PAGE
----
• "regex": (Enabled by default.) Enables the use of regexes with env_logger.

Minimum Rust version policy

This crate's minimum supported rustc version is 1.46.0.

The current policy is that the minimum Rust version required to use this crate can be increased in minor version updates. For example, if crate 1.0 requires Rust 1.20.0, then crate 1.0.z for all values of z will also require Rust 1.20.0 or newer. However, crate 1.y for y > 0 may require a newer minimum version of Rust.

In general, this crate will be conservative with respect to the minimum supported version of Rust.

With all of that said, currently, rand is a public dependency of quickcheck. Therefore, the MSRV policy above only applies when it is more aggressive than rand's MSRV policy. Otherwise, quickcheck will defer to rand's MSRV policy.


In general, this crate considers the Arbitrary implementations provided as implementation details. Strategies may or may not change over time, which may cause new test failures, presumably due to the discovery of new bugs due to a new kind of witness being generated. These sorts of changes may happen in semver compatible releases.

Alternative Rust crates for property testing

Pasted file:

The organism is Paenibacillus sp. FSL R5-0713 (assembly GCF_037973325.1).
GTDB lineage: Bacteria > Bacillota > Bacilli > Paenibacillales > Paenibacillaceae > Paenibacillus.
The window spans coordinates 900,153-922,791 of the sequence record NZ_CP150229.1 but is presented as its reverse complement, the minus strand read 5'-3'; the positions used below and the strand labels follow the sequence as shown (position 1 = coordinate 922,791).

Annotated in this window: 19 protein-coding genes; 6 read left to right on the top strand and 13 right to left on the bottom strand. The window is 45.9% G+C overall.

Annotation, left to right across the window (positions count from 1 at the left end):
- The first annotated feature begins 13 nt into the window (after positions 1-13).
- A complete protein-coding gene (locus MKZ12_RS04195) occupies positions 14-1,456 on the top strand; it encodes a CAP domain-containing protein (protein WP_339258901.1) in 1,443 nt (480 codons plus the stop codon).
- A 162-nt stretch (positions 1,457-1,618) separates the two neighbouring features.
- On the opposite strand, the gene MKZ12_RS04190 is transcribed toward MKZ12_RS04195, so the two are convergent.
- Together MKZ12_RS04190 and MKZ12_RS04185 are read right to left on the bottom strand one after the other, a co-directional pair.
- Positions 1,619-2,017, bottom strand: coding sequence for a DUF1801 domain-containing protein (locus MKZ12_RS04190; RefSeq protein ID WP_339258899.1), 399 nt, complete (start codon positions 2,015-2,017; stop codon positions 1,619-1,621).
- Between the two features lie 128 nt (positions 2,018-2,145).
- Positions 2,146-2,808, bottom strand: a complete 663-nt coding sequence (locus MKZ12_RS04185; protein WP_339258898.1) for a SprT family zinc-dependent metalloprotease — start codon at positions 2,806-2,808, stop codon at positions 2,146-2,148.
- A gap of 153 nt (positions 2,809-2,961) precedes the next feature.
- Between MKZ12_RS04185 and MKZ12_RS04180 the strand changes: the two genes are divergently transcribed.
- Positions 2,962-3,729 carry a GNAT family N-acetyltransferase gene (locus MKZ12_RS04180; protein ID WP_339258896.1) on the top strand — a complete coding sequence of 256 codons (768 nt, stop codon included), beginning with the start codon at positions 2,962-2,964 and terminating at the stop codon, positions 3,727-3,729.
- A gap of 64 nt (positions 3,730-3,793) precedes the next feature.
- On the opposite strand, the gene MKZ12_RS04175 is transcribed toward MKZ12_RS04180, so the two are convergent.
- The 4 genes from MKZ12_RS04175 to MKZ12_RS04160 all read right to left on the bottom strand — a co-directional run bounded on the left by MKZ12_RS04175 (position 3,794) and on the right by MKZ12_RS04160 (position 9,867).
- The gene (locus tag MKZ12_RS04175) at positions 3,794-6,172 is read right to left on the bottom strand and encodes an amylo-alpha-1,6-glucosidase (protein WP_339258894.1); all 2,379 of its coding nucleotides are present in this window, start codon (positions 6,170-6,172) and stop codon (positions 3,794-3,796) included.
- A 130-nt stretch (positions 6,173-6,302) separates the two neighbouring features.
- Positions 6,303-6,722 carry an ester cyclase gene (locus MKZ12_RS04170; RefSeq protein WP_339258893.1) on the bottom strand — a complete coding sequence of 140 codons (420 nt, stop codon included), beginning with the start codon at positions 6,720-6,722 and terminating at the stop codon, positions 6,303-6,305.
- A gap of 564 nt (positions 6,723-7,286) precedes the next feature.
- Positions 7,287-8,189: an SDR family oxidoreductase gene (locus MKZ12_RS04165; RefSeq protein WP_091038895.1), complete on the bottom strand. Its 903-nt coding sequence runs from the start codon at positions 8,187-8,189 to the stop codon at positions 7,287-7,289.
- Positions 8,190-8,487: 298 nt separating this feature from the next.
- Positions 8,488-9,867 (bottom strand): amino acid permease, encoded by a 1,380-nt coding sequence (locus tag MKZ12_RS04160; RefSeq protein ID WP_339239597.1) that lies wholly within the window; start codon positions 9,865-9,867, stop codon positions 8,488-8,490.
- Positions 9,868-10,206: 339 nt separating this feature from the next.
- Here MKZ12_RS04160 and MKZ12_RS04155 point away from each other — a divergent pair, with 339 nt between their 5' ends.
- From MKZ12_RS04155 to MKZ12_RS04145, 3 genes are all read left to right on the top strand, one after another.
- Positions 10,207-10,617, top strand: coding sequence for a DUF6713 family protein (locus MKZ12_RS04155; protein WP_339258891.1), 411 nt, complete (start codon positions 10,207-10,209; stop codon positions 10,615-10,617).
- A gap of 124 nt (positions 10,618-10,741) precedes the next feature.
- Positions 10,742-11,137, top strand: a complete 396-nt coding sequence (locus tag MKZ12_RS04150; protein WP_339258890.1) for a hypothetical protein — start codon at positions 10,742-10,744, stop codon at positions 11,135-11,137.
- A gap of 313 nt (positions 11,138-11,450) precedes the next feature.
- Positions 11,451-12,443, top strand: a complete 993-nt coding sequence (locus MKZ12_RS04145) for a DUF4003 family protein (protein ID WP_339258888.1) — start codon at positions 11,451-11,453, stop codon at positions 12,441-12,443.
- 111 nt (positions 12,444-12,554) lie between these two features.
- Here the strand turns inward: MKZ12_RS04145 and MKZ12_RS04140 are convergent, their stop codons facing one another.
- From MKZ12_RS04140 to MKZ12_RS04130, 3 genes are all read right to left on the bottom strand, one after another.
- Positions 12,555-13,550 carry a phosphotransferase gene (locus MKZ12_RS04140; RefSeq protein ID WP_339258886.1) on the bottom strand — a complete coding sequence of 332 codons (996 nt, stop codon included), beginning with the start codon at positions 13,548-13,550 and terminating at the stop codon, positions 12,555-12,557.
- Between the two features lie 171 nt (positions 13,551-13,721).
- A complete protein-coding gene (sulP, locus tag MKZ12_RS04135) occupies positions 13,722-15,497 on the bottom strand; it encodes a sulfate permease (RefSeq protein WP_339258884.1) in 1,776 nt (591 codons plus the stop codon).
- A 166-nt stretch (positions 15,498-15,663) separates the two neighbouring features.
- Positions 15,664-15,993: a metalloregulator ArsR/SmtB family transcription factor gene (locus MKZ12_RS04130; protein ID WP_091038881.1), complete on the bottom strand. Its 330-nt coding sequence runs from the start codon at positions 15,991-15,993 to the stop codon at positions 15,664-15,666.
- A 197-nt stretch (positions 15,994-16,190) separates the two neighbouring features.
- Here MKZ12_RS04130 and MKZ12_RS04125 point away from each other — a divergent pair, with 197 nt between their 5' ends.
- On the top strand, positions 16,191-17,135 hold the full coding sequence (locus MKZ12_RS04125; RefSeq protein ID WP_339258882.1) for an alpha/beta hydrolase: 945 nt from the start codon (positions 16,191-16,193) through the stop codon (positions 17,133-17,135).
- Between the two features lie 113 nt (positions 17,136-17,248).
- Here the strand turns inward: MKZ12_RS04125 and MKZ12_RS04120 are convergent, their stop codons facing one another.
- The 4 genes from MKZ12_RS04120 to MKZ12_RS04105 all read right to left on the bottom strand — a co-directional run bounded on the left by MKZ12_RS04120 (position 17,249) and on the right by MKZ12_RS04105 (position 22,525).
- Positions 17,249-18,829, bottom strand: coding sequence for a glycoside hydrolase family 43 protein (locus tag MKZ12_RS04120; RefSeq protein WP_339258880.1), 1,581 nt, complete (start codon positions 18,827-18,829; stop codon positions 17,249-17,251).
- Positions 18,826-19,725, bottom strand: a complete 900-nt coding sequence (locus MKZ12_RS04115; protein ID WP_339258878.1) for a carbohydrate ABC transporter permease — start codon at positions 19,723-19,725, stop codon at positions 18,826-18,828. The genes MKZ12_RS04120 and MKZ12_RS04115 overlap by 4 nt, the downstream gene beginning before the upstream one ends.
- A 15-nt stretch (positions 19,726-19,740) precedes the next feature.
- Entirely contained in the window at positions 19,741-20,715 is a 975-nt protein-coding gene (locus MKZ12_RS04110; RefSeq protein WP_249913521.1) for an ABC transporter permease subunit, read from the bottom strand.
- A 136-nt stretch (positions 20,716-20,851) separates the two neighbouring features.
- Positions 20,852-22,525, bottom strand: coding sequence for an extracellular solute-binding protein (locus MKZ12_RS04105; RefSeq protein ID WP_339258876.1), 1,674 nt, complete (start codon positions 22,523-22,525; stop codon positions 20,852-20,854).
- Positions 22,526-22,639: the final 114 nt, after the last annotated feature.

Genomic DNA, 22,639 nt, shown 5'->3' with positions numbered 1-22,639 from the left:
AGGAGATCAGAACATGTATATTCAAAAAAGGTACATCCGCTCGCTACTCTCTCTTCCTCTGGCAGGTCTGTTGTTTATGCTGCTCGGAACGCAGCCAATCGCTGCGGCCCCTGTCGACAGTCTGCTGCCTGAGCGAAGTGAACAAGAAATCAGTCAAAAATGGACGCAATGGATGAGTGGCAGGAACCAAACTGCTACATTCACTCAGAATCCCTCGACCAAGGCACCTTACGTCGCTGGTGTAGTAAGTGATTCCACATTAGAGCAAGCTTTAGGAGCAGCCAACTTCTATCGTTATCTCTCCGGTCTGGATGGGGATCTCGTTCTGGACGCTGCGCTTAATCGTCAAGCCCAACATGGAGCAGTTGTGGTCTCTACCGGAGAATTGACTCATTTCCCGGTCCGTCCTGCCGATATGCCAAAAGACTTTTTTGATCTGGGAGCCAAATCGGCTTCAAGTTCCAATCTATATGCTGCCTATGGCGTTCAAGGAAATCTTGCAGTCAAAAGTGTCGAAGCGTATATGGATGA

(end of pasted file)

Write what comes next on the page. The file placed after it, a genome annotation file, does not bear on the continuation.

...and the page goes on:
The proptest crate is inspired by the Hypothesis framework for Python. You can read a comparison between proptest and quickcheck here and here. In particular, proptest improves on the concept of shrinking. So if you've ever had problems/frustration with shrinking in quickcheck, then proptest might be worth a try!

Alternatives for fuzzing

Please see the Rust Fuzz Book and the arbitrary crate.

Discarding test results (or, properties are polymorphic!)

Sometimes you want to test a property that only holds for a subset of the possible inputs, so that when your property is given an input that is outside of that subset, you'd discard it. In particular, the property should neither pass nor fail on inputs outside of the subset you want to test. But properties return boolean values—which either indicate pass or fail.

To fix this, we need to take a step back and look at the type of the quickcheck function:

pub fn quickcheck<A: Testable>(f: A) {
    // elided

So quickcheck can test any value with a type that satisfies the Testable trait. Great, so what is this Testable business?

pub trait Testable {
    fn result(&self, &mut Gen) -> TestResult;

This trait states that a type is testable if it can produce a TestResult given a source of randomness. (A TestResult stores information about the results of a test, like whether it passed, failed or has been discarded.)

Sure enough, bool satisfies the Testable trait:

impl Testable for bool {